In the state final his senior year, Urlacher caught two touchdown passes from Ridenour, and also made a spectacular leaping interception (one of two picks that day) in Lovington’s 24-7 victory over Silver.

“Turned that game around,” Faith said. “That one play sticks out more than any other.”

A rival coach observed that Urlacher proved to be somewhat of a late bloomer.

“I’ll be honest, he was a very talented player, but what he developed into as a college player? I’ve never seen someone (blossom that fast),” said former longtime Artesia coach Cooper Henderson, who coached against the Wildcats during Urlacher’s prep years. “It was unreal the difference in him when he got to college.”

Urlacher was a stellar three-sport athlete at Lovington. Ridenour said Dave Bliss once approached Urlacher about joining the UNM men’s basketball team as a walk-on; he had averaged 25 points and 15 games his senior season, and was an All-State player (with a 34-inch vertical leap) in that sport. He also was a stupendously gifted state track and field athlete, qualifying for state in multiple events.

“He was just an absolute physical specimen,” Ridenour said.

Reflections

But through all of this success, former teammates say, Urlacher always remained grounded.

“He was always pretty humble and one of the guys,” said another former Lovington football teammate, Daniel Reynolds, who now lives near Houston. “He never thought he was better than any of us.”

To wit: During his playing years in Chicago, his endorsement contract with Nike provided football athletes at Lovington High with a pair of cleats. He also provided jerseys, pants and socks. Later, Nike provided athletes at the school — in every sport — with $22,000 in shoes. He also donated $40,000 in weights to Lovington’s fieldhouse.

His philanthropic nature came as no surprise.

“He was super down to earth, he just liked to be with his friends,” said Cleveland High head football coach Heath Ridenour, Brandon’s younger brother and himself a former quarterback for the Wildcats. Urlacher lived only a block away. “Brian wasn’t ever a guy who talked about his accolades.”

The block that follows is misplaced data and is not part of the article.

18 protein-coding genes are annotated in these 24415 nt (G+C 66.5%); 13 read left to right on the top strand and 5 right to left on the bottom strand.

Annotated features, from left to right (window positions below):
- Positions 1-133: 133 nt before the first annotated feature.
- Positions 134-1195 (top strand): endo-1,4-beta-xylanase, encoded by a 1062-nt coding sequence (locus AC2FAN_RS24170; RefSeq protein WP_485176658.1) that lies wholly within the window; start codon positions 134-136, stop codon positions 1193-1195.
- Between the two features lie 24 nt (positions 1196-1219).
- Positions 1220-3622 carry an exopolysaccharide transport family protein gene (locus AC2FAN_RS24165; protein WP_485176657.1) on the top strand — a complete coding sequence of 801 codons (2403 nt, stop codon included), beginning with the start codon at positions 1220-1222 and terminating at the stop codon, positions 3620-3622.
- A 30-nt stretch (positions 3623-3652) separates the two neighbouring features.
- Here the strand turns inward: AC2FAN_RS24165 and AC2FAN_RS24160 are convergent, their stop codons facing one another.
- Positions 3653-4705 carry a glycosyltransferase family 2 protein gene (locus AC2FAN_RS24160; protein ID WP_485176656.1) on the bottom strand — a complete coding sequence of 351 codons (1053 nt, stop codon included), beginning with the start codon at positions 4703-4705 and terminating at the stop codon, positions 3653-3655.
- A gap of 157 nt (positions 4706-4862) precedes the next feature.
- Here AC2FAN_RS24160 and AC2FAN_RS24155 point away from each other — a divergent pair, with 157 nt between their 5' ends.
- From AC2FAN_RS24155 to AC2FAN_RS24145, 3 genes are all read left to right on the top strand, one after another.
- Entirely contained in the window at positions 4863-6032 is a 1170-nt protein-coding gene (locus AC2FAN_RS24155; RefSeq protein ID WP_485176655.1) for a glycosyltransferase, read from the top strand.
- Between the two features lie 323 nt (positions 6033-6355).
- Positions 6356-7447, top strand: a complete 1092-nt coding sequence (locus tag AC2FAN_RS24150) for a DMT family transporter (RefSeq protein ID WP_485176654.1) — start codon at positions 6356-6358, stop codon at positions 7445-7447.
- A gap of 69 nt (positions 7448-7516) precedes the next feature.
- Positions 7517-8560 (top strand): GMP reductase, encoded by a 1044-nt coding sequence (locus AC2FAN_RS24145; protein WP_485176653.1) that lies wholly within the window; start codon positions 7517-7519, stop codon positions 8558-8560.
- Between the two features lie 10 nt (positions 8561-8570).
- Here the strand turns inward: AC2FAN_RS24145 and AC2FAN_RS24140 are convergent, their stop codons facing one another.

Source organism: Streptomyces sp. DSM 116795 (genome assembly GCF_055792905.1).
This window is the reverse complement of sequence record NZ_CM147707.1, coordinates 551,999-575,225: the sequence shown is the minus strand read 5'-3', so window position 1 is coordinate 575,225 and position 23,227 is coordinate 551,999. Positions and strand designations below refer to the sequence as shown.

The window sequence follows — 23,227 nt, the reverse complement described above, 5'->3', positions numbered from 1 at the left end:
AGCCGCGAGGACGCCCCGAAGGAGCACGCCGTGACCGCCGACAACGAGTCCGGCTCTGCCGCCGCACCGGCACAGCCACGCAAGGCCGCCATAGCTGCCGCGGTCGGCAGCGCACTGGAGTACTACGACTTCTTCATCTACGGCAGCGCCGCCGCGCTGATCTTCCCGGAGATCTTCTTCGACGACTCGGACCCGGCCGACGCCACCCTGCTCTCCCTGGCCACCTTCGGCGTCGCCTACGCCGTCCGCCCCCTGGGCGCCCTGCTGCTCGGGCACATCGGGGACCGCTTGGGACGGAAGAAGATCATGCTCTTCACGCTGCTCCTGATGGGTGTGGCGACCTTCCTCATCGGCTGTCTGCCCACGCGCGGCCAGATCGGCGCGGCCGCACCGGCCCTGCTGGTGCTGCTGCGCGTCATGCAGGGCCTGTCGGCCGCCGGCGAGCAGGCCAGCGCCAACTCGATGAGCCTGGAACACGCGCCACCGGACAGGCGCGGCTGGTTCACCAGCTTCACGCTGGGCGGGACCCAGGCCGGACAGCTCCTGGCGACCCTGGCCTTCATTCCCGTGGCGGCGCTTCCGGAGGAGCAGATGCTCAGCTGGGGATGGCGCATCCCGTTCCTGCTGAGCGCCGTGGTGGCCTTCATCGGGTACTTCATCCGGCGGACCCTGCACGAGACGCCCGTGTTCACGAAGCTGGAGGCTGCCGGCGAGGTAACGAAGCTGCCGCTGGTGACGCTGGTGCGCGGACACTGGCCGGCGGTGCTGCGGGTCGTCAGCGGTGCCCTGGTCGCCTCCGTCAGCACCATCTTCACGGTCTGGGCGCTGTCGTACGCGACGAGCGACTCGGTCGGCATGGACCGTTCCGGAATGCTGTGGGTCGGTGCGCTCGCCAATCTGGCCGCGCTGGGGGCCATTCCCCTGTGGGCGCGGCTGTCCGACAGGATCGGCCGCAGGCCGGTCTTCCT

Urlacher was very close to the Ridenour family in Lovington.

“He grew up in our house,” said Heath Ridenour. “He referred to my parents as mom and dad growing up. We consider him more family than friend.”

On Saturday, the city is throwing a Hall of Fame viewing party, the “54ever Tailgate and Watch Party” at the Lea County Museum, from 4-7:30 p.m. The 54 references the number he wore with the Bears.

“The community loves him,” said Faith.

Urlacher even managed to forgive Faith — for not making him into a quarterback. Faith remembered one year at an Urlacher youth camp in Albuquerque in the mid-2000s, just before Chicago’s Super Bowl season. At the end of the day, Urlacher stepped in to play quarterback for both teams and rifled touchdown passes all over the field.

“It was unreal,” Faith said.

Later, the two men had dinner.

“He said, ‘Coach, I think I’m mad at you,’ and I looked at him and said, ‘Brian, you’re mad at me? You’re an NFL superstar,’ ” Faith was quoted as telling the Chicago Sun-Times story in 2013. “He said, ‘But, yeah, if you had played me at quarterback in high school, I might have been a quarterback in the NFL and been making Peyton Manning money.’ ”

It was a playful jab at his coach, of course. Certainly in the end, Urlacher did all right for himself. And his hometown.

“People like that just don’t make it out of Lovington,” Brandon Ridenour said. “They have nice careers, support their families out in the oil fields. Few people who leave make a name for themselves. You name it, he’s reached the pinnacle.”